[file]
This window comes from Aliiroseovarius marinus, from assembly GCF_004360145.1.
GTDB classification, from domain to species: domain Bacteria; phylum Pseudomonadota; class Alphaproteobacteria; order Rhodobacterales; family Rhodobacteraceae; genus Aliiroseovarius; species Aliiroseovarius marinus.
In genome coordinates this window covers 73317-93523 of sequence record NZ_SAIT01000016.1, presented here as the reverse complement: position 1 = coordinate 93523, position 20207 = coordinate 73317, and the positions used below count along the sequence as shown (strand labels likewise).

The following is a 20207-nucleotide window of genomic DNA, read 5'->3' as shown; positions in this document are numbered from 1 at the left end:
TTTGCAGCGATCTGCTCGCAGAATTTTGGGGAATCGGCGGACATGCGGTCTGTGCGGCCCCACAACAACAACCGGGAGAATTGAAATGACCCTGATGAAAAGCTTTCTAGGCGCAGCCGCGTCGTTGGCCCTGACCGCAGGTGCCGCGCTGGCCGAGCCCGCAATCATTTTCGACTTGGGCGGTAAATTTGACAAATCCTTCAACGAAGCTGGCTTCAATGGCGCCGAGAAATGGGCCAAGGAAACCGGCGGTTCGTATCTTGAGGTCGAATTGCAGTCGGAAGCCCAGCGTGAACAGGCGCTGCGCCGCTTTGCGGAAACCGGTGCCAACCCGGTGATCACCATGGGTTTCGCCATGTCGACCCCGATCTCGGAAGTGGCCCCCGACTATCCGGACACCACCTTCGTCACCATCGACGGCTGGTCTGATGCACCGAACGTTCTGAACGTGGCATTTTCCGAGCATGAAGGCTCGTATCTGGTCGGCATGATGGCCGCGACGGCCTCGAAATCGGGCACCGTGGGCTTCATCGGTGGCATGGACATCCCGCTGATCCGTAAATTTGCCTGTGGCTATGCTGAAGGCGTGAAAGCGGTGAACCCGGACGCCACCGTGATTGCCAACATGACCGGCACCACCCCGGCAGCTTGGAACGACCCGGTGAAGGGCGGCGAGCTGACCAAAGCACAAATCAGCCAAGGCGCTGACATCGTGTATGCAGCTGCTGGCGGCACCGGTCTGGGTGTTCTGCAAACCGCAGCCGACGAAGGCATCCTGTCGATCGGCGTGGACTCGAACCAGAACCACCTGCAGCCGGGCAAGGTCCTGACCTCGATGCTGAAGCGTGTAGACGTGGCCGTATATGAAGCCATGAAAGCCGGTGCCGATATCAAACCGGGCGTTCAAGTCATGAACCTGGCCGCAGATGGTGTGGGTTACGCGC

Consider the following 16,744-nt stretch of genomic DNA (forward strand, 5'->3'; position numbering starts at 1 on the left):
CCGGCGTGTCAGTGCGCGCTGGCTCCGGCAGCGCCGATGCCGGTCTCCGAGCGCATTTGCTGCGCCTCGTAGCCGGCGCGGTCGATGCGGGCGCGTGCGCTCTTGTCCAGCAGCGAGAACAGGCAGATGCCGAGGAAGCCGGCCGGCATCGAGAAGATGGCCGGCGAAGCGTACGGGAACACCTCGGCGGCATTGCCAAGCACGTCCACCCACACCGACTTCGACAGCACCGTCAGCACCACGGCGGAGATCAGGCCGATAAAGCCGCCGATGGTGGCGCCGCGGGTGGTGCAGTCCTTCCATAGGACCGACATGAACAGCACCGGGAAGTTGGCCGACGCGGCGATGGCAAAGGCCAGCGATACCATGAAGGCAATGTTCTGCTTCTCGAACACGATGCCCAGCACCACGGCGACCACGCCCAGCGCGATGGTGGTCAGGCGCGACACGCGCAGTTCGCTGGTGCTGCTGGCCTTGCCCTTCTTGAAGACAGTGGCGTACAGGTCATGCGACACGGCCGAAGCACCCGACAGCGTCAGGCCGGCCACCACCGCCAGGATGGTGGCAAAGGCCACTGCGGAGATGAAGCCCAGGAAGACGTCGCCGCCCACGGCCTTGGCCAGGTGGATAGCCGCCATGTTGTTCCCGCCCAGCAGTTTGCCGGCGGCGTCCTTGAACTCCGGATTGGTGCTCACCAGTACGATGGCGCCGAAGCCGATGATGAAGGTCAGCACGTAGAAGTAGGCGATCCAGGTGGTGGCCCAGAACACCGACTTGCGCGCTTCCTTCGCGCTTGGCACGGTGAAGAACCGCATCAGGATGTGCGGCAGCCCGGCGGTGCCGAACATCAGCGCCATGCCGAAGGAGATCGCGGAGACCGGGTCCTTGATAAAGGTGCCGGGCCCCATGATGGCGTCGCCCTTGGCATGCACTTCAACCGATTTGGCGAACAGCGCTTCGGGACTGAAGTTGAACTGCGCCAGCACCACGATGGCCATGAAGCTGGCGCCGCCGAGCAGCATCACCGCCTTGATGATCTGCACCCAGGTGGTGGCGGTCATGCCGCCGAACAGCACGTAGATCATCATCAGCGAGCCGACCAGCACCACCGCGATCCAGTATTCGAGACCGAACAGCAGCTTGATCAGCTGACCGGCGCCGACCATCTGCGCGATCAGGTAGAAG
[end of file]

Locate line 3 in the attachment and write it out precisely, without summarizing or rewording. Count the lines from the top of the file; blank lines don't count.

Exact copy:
In genome coordinates this window covers 73317-93523 of sequence record NZ_SAIT01000016.1, presented here as the reverse complement: position 1 = coordinate 93523, position 20207 = coordinate 73317, and the positions used below count along the sequence as shown (strand labels likewise).